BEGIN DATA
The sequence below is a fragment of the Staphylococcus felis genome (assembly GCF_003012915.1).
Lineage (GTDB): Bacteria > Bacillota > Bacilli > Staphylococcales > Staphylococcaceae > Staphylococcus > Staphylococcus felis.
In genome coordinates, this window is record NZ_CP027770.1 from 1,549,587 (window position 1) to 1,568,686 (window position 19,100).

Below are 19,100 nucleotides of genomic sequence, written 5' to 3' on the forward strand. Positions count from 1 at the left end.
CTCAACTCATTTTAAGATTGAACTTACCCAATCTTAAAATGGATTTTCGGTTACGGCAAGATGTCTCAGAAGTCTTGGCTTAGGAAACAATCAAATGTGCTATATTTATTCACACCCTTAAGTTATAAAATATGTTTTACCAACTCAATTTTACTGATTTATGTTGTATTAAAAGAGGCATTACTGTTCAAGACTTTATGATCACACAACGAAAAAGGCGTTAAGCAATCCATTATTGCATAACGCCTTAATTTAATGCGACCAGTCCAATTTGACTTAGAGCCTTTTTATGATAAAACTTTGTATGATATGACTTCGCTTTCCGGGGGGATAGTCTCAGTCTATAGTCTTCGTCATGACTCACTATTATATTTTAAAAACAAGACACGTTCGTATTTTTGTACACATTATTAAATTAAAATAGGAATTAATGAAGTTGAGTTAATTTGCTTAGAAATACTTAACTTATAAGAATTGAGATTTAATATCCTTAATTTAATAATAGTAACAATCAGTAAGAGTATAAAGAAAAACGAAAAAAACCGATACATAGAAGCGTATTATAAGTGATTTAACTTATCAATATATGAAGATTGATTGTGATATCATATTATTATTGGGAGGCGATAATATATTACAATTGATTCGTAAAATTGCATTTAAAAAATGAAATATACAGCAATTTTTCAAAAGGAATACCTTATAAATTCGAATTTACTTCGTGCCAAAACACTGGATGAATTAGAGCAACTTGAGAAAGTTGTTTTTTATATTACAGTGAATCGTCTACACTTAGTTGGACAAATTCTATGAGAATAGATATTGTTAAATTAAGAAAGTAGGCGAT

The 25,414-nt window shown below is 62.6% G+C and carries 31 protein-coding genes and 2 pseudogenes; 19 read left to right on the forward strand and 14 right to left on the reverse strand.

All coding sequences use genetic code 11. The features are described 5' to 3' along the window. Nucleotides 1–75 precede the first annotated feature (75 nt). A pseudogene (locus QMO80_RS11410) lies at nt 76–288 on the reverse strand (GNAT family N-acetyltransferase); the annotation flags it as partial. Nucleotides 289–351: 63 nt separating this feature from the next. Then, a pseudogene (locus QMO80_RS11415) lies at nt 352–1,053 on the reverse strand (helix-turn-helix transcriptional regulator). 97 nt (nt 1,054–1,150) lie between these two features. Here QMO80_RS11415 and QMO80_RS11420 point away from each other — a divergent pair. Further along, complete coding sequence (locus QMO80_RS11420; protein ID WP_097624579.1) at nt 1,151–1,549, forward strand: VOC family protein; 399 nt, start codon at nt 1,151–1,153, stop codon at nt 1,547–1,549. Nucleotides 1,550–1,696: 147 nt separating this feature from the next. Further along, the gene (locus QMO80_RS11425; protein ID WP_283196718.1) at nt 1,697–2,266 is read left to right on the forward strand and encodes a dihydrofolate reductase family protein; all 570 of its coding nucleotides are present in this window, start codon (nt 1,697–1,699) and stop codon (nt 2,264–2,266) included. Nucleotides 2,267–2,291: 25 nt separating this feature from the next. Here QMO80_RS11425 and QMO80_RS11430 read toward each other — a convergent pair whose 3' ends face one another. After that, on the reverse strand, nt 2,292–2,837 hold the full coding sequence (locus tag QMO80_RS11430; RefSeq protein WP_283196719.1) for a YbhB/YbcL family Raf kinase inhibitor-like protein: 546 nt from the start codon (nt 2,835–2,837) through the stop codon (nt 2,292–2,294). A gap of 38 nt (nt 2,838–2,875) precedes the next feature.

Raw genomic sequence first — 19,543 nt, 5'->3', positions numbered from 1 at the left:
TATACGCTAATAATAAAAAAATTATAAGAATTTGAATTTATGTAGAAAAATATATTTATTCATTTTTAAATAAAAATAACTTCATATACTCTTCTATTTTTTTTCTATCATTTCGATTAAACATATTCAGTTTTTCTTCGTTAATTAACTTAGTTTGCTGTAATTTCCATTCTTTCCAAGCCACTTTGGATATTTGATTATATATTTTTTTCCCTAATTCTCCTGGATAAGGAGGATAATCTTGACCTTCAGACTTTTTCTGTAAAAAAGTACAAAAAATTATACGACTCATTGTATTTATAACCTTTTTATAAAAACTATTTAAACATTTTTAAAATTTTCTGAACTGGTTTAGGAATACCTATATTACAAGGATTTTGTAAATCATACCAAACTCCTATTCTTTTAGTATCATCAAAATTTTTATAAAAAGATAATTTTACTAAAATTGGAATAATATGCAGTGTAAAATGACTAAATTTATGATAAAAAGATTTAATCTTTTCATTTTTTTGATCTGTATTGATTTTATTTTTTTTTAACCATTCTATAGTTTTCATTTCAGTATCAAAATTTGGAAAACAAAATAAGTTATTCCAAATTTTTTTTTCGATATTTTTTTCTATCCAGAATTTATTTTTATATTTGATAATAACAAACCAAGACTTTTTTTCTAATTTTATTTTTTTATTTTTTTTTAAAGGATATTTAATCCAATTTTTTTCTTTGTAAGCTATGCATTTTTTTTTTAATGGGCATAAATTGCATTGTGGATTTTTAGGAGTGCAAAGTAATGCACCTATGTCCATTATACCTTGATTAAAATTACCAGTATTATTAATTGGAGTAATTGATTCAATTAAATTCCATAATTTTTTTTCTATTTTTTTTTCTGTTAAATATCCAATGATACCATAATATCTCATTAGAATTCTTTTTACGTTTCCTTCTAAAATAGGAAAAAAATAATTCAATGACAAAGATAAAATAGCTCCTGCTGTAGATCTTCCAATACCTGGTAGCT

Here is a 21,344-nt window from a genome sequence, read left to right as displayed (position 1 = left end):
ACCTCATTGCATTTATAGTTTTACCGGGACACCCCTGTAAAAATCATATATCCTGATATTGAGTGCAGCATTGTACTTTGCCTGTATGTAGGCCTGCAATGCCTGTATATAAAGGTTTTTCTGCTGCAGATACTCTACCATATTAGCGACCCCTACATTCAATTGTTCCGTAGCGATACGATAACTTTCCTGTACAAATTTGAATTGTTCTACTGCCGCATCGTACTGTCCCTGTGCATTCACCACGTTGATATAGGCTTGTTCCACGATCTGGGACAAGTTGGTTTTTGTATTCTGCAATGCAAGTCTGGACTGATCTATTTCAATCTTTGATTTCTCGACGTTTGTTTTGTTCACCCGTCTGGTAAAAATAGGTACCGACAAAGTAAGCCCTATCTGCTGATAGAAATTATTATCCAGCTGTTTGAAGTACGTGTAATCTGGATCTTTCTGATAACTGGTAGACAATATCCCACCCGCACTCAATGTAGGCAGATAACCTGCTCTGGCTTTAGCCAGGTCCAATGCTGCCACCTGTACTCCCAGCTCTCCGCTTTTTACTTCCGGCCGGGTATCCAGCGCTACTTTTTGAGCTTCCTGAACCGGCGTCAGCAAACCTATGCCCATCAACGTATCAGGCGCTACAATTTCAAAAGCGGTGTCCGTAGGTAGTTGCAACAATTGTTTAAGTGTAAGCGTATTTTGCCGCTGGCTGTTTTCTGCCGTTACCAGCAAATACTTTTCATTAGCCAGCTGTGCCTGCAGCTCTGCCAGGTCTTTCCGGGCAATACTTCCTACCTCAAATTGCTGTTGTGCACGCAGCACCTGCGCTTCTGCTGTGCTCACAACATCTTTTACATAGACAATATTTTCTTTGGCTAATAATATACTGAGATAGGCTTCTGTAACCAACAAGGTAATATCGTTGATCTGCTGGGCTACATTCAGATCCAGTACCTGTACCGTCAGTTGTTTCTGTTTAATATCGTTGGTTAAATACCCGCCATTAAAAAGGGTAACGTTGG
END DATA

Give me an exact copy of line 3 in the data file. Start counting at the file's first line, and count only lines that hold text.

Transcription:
In genome coordinates, this window is record NZ_CP027770.1 from 1,549,587 (window position 1) to 1,568,686 (window position 19,100).